United States District Court, M.D. Florida, Orlando Division
GILBERTO C. FARIAS MATOS, Plaintiff,
BUSINESS LAW GROUP, P.A. and LM FUNDING, LLC, Defendants.
GREGORY A. PRESNELL, UNITED STATES DISTRICT JUDGE
matter is before the Court on Defendants'
Daubert motion to exclude the testimony of
Plaintiff's expert witness Arnold Kanov (Doc. 107 and
110). Plaintiff opposed the Motion (Doc. 112).
case, Plaintiff, Gilberto C. Farias Matos
(“Matos”) has sued Business Law Group, PA
(“BLG”) and LM Funding, LLC (“LMF”)
for violation of the Fair Debt Collection Practices Act
(“FDCPA”) and the Florida Consumer Collections
Practices Act (“FCCPA”). In 2016, Plaintiff
purchased a home in and became a member of the Lexington
Place Condominium Association (“Lexington”). The
claims in this case arise out of Lexington's effort to
collect past-due fees, costs, and assessments from
a debt collector. LMF entered into an agreement with
Lexington to pursue debt collection efforts against Matos.
LMF hired BLG to assert legal claims against Matos as part of
the debt collection process. See Order Denying
Motions for Summary Judgment, Doc. 131 at 1 n.1.
order to support his claim that Defendants violated the Acts,
Plaintiff retained Arnold Kanov. Mr. Kanov is a retired CPA
who is now president of Association Analytics Group which
develops software and consults with the community association
industry to calculate the maximum amount of interest
chargeable to delinquent owners. Doc. 107-1 at 176-78. He has
a Bachelor of Science degree in statistics from the
University of Florida and a certificate in accounting from
the University of Miami. Id.
Kanov's report, dated January 29, 2019, presents the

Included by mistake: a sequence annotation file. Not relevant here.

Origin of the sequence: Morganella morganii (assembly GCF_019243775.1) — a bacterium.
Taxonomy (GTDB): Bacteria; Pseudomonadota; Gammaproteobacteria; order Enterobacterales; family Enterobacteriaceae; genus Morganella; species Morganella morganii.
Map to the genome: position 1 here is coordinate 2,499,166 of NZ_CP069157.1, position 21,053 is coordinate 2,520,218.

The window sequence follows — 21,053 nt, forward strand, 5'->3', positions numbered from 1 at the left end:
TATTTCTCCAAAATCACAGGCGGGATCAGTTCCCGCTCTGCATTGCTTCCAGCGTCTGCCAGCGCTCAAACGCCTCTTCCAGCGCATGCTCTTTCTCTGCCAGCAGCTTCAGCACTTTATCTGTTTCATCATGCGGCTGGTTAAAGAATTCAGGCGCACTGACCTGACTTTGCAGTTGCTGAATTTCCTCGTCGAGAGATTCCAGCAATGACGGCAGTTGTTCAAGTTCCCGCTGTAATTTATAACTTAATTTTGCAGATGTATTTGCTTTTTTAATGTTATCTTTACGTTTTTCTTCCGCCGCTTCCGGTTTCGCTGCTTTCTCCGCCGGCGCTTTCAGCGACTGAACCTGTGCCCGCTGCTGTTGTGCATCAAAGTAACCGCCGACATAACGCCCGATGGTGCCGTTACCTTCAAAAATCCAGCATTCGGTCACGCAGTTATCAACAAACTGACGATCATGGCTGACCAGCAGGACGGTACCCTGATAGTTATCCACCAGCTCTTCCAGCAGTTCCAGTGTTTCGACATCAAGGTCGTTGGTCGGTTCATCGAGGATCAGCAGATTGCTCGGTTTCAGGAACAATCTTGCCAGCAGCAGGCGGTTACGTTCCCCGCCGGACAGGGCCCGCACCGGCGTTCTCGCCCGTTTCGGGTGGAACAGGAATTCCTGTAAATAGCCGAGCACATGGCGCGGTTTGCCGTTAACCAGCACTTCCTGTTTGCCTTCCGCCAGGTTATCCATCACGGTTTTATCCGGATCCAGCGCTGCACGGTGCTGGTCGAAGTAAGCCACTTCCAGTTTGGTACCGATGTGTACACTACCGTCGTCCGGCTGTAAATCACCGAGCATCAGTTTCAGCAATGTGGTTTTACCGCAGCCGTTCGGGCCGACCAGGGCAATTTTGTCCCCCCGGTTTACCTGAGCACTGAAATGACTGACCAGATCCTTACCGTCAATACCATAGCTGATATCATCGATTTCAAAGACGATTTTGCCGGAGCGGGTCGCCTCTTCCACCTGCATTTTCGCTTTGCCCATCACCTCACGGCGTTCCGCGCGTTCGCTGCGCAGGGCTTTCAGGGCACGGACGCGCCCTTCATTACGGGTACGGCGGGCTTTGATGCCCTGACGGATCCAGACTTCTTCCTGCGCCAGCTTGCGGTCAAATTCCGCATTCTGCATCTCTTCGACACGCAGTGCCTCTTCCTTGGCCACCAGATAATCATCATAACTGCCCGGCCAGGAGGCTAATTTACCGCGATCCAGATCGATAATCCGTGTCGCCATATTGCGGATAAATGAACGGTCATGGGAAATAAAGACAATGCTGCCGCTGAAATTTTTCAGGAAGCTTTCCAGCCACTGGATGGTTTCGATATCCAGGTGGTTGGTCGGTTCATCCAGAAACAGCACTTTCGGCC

results of his review of the account ledgers and other
documents relating to the amounts, including the interest
component, being charged by Lexington. Doc. 107-1 at 187-92.
This review included an analysis of the interest being
sought, the charges posted to the ledger, and an analysis of
the total amount sought. Id. at 188. Kanov concludes
that the amount of interest being demanded by Defendants
exceeds the 18% statutory limit authorized in Lexington's
Declaration. He attributes this conclusion to three primary
factors: (1) the failure to properly post payments to
Matos's ledger; (2) the utilization of a flawed formula
to calculate interest; and (3) calculating interest on
amounts not yet due. Id. Finally, Kanov notes that
when Matos purchased this unit, Lexington assessed charges
that had already been paid, thus triggering late fees,
interest, and other costs that should not have been charged.
their Motion, Defendants contend that Kanov's testimony
should be excluded because it does not meet the standard for
admission under Federal Rule of Evidence 702 and Daubert
v. Merrell Dow Pharms., Inc., 509 U.S. 579 (1993).
[e]xpert testimony may be admitted into evidence if: (1) the
expert is qualified to testify competently regarding the
matters he intends to address; (2) the methodology by which
the expert reaches his conclusions is sufficiently reliable
as determined by the sort of inquiry mandated in
Daubert; and (3) the testimony assists the trier of
fact, through the application of scientific, technical, or
specialized expertise, to understand the evidence or to
determine a fact in issue.
City of Tuscaloosa v. Harcros Chemicals, Inc., 158
F.3d 548, 562-63 (11th Cir. 1998). Under this standard, the
Court acts as the evidentiary gatekeeper. See
Daubert, 509 U.S. at 592-93; see generally
Kumho Tire Co., Ltd. v. Carmichael, 526 U.S. 137
(1999). In performing the gatekeeping function, District
Courts “ensure that speculative, unreliable expert
testimony does not reach the jury under the mantle of
reliability that accompanies the appellation expert
testimony.” Superior Consulting Servs. v. Shaklee
Corp., No. 6:16-cv-2001-Orl-31GJK, 2018 WL 2323433 at *4
(M.D. Fla. May 22, 2018) (quoting Rink v. Cheminova,
Inc., 400 F.3d 1286, 1291 (11th Cir. 2005)) (internal
quotation marks omitted).
contend that Mr. Kanov is not qualified to testify as an
expert in this case, because the calculation of interest is a
simple formula that does not require expert testimony. Doc.
107 at 3 n.1. But Mr. Kanov does more than just calculate
interest on a specific amount, at a specified rate, and over
a particular time period. Rather, he will analyze the account
ledgers to determine whether the charges assessed against
Plaintiff were properly calculated, including the interest
rate charged and the timing of such charges. That testimony
would be of assistance to the jury, and Mr. Kanov appears to
be well-qualified to use reliable principles of ...